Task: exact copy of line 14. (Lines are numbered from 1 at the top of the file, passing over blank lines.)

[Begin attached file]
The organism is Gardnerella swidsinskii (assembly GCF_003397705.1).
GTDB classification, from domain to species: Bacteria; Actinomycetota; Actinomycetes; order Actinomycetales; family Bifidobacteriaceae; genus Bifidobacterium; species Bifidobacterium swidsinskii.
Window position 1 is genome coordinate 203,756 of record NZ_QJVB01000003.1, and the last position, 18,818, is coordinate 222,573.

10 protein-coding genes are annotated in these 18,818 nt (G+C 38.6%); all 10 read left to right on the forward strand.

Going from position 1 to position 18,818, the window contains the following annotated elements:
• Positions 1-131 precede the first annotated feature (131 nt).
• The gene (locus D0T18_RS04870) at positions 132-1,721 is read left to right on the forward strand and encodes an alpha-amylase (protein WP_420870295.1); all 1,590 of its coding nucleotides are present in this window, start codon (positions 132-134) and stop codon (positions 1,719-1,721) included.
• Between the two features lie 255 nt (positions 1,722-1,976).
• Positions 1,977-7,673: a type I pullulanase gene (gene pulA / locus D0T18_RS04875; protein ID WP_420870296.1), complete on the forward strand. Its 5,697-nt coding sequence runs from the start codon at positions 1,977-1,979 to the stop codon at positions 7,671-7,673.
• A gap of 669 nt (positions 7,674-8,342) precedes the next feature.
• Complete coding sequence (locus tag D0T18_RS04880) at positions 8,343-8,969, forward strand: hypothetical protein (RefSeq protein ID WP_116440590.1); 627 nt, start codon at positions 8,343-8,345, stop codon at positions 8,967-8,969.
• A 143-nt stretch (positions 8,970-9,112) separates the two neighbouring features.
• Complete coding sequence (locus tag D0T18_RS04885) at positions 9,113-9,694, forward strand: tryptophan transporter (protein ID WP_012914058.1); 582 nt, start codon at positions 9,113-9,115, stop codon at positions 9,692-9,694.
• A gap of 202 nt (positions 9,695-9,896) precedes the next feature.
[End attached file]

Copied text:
• A gap of 202 nt (positions 9,695-9,896) precedes the next feature.